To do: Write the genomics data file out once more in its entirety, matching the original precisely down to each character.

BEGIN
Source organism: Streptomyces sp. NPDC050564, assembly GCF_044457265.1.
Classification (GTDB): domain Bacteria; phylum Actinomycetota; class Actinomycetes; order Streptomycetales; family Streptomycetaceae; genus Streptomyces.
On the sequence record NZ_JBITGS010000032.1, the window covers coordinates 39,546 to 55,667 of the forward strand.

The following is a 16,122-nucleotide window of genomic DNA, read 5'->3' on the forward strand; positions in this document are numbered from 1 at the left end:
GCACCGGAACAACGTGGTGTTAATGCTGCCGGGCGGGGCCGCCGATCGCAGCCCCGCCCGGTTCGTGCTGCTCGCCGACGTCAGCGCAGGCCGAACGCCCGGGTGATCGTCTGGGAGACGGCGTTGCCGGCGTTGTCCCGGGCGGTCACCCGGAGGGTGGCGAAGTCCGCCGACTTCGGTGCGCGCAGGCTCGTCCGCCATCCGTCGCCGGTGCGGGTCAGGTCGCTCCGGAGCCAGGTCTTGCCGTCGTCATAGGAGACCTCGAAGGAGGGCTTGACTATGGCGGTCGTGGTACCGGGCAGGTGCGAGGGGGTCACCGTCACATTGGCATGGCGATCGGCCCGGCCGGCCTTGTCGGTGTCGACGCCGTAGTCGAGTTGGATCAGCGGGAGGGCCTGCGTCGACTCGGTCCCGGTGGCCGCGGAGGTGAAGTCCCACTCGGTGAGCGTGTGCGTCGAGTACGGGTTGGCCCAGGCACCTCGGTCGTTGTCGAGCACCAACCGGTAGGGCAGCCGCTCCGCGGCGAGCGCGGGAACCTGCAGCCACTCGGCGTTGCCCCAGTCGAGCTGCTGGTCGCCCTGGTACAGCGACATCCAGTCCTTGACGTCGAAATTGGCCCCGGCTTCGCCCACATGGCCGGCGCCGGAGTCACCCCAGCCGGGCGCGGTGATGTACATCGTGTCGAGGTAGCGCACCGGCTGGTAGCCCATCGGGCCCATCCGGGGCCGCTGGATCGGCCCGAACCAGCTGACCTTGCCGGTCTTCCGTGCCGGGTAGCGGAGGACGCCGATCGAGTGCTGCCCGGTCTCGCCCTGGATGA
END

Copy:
Source organism: Streptomyces sp. NPDC050564, assembly GCF_044457265.1.
Classification (GTDB): domain Bacteria; phylum Actinomycetota; class Actinomycetes; order Streptomycetales; family Streptomycetaceae; genus Streptomyces.
On the sequence record NZ_JBITGS010000032.1, the window covers coordinates 39,546 to 55,667 of the forward strand.

The following is a 16,122-nucleotide window of genomic DNA, read 5'->3' on the forward strand; positions in this document are numbered from 1 at the left end:
GCACCGGAACAACGTGGTGTTAATGCTGCCGGGCGGGGCCGCCGATCGCAGCCCCGCCCGGTTCGTGCTGCTCGCCGACGTCAGCGCAGGCCGAACGCCCGGGTGATCGTCTGGGAGACGGCGTTGCCGGCGTTGTCCCGGGCGGTCACCCGGAGGGTGGCGAAGTCCGCCGACTTCGGTGCGCGCAGGCTCGTCCGCCATCCGTCGCCGGTGCGGGTCAGGTCGCTCCGGAGCCAGGTCTTGCCGTCGTCATAGGAGACCTCGAAGGAGGGCTTGACTATGGCGGTCGTGGTACCGGGCAGGTGCGAGGGGGTCACCGTCACATTGGCATGGCGATCGGCCCGGCCGGCCTTGTCGGTGTCGACGCCGTAGTCGAGTTGGATCAGCGGGAGGGCCTGCGTCGACTCGGTCCCGGTGGCCGCGGAGGTGAAGTCCCACTCGGTGAGCGTGTGCGTCGAGTACGGGTTGGCCCAGGCACCTCGGTCGTTGTCGAGCACCAACCGGTAGGGCAGCCGCTCCGCGGCGAGCGCGGGAACCTGCAGCCACTCGGCGTTGCCCCAGTCGAGCTGCTGGTCGCCCTGGTACAGCGACATCCAGTCCTTGACGTCGAAATTGGCCCCGGCTTCGCCCACATGGCCGGCGCCGGAGTCACCCCAGCCGGGCGCGGTGATGTACATCGTGTCGAGGTAGCGCACCGGCTGGTAGCCCATCGGGCCCATCCGGGGCCGCTGGATCGGCCCGAACCAGCTGACCTTGCCGGTCTTCCGTGCCGGGTAGCGGAGGACGCCGATCGAGTGCTGCCCGGTCTCGCCCTGGATGA